More than half of caregivers live with the person they care for, and spend with that person anywhere from 10 hours a week to 24 hours day, according to a study by the state Office for the Aging that surveyed 1,109 caregivers between May and June 2008. The study, which aimed to identify New York’s caregivers and their needs, found that the average caregiver is a white female caring for a parent or a husband.

The study, “Sustaining Informal Caregivers,” shows that a majority of caregivers, 75 percent, care for someone who has been diagnosed with Alzheimer’s disease or another form of dementia. About half say the person they care for cannot be left alone. They reported an average of 10.3 hours a day spent providing care – more than a full-time job.

Guilt, isolation and physical exhaustion are only a few of the side effects of full-time care giving. The job can have serious health consequences, said Dr. David Strickland, director of the Center for Behavioral Health at Auburn Memorial Hospital.

Full-time caregivers commonly experience clinical depression, sleep deprivation and inadequate nutrition. The frustration that builds while caring for another person day in and day out can turn into anger, and anger can lead to depression or thoughts of harming the person receiving care, Strickland said. He said the guilt of feeling negatively toward someone whom they still love often leads caregivers to ignore mental health problems, such as suicidal feelings.

“Accept these things do occur and are not to be ashamed of,” Strickland said, rather than ignoring – and exacerbating – the problem.

Caregivers should contact a doctor with any serious health problems, but interaction with others, especially other caregivers, can help manage the daily stress, Strickland said.

Cayuga County’s Office for the Aging networks caregivers, educates them about the diseases they deal with and helps them find ways to cope, by connecting them to aids, recommending day programs or just lending an open ear. The decision to make the move to a nursing home is among the hardest decisions caregivers make.  But it is a move Strickland advises caregivers to see as an opportunity. Nursing homes can manage the daily hygiene and medication that are among the most stressful tasks of caring for someone, making time spent together enjoyable again, he said.

“You don’t have to be a caregiver,” Strickland said. “You can be a sibling, a child, a relative.”

The fear that nursing home staff will not be able to provide adequate personalized care available at home is a major reservation for people considering the move.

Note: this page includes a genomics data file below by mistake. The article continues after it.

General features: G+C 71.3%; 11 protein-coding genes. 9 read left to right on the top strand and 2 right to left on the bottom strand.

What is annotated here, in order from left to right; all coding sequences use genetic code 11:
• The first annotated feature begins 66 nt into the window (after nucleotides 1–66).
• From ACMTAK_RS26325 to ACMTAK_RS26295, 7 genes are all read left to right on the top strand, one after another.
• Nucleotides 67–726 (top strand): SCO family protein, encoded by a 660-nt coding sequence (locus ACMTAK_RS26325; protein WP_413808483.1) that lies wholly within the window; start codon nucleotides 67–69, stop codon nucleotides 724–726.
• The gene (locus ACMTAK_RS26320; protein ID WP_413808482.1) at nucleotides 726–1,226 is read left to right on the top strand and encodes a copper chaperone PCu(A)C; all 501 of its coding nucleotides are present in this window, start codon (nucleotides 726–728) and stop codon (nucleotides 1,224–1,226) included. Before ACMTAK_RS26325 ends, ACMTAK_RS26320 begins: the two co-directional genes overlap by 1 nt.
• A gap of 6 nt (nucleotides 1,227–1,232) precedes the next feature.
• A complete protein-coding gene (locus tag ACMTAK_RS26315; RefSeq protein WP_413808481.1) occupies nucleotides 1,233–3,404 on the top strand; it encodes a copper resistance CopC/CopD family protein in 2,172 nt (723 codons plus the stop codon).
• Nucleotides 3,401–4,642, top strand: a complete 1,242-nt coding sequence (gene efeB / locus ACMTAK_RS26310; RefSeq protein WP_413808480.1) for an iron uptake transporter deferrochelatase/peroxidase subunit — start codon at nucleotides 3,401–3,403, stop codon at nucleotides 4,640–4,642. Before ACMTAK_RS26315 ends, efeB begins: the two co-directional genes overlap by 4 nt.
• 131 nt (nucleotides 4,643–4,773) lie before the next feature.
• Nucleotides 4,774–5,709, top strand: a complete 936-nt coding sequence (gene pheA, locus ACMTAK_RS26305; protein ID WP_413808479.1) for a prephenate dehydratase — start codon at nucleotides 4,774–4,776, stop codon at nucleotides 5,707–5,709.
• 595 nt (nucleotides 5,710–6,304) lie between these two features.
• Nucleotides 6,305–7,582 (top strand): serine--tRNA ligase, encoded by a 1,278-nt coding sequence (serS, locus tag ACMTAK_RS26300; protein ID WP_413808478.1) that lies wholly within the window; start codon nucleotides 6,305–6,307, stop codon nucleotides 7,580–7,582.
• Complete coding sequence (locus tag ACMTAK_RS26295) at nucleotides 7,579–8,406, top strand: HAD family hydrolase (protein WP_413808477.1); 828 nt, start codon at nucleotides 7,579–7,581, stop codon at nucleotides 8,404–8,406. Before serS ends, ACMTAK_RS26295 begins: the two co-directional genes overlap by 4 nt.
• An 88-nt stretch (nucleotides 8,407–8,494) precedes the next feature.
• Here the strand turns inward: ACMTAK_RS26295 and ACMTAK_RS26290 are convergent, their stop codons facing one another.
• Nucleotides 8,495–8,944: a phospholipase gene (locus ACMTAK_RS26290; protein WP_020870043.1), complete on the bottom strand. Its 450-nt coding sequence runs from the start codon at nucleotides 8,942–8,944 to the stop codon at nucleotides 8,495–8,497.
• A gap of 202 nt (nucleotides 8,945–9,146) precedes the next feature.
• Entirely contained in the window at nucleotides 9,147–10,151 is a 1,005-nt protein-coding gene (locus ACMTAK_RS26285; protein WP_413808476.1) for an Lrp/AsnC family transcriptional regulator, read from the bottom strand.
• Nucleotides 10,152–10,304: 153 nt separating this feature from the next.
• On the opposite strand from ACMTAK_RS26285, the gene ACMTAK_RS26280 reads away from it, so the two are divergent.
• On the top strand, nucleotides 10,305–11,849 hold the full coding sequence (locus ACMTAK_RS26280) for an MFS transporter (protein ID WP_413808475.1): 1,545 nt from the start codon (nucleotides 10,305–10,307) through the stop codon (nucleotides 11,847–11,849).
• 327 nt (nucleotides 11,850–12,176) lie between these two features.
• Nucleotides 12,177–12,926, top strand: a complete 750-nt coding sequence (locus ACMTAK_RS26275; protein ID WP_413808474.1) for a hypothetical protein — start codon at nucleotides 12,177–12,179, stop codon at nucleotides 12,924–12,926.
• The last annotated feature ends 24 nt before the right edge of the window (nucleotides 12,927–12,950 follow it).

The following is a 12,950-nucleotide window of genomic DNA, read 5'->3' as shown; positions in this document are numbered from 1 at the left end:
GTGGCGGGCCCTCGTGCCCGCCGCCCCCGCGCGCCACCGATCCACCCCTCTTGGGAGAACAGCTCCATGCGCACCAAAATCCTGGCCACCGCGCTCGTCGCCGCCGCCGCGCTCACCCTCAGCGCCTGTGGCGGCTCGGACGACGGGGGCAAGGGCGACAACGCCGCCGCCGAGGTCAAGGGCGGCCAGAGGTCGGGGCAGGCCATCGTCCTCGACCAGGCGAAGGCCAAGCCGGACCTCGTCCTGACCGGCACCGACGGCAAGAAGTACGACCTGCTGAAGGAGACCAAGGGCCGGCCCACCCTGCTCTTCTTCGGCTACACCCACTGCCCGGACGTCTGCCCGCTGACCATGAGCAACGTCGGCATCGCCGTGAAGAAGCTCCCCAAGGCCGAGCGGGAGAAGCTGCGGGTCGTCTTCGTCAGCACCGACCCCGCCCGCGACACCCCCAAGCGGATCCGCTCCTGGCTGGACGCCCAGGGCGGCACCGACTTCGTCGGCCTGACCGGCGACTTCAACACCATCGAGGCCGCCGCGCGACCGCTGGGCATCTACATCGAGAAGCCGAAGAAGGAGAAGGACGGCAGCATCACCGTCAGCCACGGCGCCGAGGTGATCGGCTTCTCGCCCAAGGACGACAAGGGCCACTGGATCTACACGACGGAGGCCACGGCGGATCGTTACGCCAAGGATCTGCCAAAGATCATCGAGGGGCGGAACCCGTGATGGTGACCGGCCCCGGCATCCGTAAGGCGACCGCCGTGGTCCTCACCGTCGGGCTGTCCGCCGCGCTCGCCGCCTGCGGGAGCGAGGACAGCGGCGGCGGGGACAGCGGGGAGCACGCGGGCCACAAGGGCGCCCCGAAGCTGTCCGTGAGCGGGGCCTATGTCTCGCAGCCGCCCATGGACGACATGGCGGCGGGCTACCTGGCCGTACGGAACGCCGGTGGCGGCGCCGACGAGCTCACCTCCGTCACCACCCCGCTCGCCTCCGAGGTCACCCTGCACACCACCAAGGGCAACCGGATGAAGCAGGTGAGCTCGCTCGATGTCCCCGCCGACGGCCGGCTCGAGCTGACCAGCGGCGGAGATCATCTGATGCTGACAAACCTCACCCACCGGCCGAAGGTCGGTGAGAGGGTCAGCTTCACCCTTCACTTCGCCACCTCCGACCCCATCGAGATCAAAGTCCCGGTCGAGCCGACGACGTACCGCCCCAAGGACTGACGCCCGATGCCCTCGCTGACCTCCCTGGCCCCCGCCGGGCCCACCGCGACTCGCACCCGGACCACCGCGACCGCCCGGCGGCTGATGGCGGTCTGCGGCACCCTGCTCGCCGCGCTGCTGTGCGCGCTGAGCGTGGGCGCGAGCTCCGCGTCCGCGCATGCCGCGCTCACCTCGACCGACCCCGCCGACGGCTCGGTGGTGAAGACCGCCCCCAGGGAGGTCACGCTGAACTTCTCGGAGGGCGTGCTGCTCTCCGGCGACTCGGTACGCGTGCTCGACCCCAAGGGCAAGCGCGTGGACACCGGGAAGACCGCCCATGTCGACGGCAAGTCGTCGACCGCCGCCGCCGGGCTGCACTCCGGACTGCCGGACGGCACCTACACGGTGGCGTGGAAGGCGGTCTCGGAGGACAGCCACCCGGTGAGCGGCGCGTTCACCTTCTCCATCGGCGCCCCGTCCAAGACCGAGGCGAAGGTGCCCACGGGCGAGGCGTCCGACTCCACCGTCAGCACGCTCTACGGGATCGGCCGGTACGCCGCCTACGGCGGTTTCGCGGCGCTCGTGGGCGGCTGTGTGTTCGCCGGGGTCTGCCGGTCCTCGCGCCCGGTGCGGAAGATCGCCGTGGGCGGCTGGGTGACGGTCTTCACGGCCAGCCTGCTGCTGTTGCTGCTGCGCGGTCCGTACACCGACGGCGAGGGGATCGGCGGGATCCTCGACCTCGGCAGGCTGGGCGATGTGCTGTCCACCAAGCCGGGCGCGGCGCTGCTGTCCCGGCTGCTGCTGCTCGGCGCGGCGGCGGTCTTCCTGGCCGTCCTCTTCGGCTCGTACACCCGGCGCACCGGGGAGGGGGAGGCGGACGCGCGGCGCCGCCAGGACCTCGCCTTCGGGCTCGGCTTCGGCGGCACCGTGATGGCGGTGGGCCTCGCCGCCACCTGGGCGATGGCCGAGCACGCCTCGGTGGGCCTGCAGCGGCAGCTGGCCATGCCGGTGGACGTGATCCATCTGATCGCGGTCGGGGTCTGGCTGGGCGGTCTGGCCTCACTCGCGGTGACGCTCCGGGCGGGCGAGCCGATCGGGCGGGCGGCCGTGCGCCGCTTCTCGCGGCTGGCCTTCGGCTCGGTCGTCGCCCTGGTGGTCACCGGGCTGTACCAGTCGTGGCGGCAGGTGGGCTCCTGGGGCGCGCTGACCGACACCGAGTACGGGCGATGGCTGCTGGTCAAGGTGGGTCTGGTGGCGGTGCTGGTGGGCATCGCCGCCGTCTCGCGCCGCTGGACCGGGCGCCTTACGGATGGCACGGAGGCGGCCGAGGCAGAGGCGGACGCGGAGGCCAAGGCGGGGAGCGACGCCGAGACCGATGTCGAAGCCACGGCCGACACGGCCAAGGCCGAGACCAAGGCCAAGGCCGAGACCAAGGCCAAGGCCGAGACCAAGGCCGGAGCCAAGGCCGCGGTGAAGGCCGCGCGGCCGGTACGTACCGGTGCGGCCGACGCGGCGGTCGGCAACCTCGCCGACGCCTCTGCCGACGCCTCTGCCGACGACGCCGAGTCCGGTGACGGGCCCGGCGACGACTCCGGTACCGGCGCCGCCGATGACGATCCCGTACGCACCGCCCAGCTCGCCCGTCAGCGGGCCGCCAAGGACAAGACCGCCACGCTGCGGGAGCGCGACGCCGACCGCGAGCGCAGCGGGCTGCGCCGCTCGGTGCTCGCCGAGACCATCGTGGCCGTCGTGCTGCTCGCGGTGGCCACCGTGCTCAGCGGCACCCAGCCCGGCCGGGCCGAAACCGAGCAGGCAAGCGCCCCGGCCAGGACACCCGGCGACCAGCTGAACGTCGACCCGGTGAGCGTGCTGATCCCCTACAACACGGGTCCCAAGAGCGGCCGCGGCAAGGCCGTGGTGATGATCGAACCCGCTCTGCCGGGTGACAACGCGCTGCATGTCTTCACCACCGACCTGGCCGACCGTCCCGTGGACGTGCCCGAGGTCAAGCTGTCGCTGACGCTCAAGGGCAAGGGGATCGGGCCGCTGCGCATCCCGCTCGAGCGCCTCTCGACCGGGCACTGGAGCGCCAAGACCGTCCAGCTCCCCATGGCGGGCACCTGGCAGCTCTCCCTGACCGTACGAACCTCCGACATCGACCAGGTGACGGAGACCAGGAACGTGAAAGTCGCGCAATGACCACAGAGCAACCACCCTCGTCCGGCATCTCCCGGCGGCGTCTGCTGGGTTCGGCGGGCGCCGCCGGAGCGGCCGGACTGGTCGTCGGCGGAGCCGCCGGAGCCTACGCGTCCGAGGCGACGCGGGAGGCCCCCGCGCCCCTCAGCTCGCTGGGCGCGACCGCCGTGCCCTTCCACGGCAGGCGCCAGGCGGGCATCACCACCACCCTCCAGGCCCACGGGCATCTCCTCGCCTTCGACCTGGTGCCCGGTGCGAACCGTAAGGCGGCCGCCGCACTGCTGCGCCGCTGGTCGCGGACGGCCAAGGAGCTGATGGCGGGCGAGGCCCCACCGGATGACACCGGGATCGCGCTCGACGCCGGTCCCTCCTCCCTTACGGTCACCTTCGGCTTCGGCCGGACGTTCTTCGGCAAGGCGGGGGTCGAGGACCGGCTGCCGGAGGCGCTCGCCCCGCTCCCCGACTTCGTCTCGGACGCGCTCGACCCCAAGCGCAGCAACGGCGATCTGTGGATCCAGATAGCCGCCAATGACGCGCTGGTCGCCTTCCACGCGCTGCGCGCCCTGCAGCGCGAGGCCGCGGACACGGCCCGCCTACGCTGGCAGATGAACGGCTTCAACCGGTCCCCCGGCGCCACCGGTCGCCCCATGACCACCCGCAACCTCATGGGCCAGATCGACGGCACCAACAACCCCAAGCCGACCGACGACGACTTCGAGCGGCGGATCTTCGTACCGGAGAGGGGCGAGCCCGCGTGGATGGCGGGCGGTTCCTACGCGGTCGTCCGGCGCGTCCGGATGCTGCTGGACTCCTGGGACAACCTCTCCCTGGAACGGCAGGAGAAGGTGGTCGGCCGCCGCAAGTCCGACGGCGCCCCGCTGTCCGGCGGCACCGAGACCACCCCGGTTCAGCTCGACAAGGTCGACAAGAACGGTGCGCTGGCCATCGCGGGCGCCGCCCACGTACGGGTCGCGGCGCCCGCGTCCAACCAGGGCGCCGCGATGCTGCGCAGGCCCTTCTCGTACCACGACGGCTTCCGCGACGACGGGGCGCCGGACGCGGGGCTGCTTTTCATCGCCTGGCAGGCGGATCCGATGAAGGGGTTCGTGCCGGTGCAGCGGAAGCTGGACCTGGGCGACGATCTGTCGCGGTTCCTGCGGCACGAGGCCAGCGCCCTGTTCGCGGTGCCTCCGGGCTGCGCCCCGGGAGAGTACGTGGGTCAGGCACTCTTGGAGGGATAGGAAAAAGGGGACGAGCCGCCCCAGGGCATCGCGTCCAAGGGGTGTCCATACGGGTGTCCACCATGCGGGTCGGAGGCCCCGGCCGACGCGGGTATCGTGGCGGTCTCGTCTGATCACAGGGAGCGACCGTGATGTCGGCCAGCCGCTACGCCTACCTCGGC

Coping strategies

Tips for stressed caregivers from Dr. David Strickland, director of the Center for Behavioral Health at Auburn Memorial Hospital:

Recognize you are not alone – join a support group. Resources such as the county Office for the Aging and the Alzheimer’s disease Web site can direct you to groups for caregivers that meet regularly.

Take time for yourself – write it in your schedule. Even if you can spare only an hour, spend a little time every week doing something you enjoyed doing before you became a full-time caregiver.

Build a relief system. Keep in touch with friends and family who can lend a hand in caretaking or lend an ear to listen when you need to talk.

Look into respite care. Many facilities offer overnight stays for both you and the person you care for that allow you to take a break without being far away.

Do not ignore your mental health. Know the signs of depression – sleeplessness, guilt, hopelessness, and suicidal thoughts – and consult a doctor if you recognize them in yourself.

Palm Beach Post had an article about the incredible compensation given to an absent CEO of a  group of nursing homes. Most of the money comes from taxpayers.  Chief Executive Officer Maxcine Darville, a former dress shop owner with a nursing license, has taken home $404,000 in annual compensation from the Okeechobee Council on Aging Inc. and the Council on Aging of Florida Inc.. That’s more than double the state and U.S. averages for CEO pay at nursing-home nonprofits of comparable revenue, according to survey data.  Various nursing homes in Pahokee, Gainesville and Bradenton are funneling more than $1 million a year through a maze of nonprofit corporations that benefit a CEO, along with her daughter and son, a Palm Beach Post investigation shows.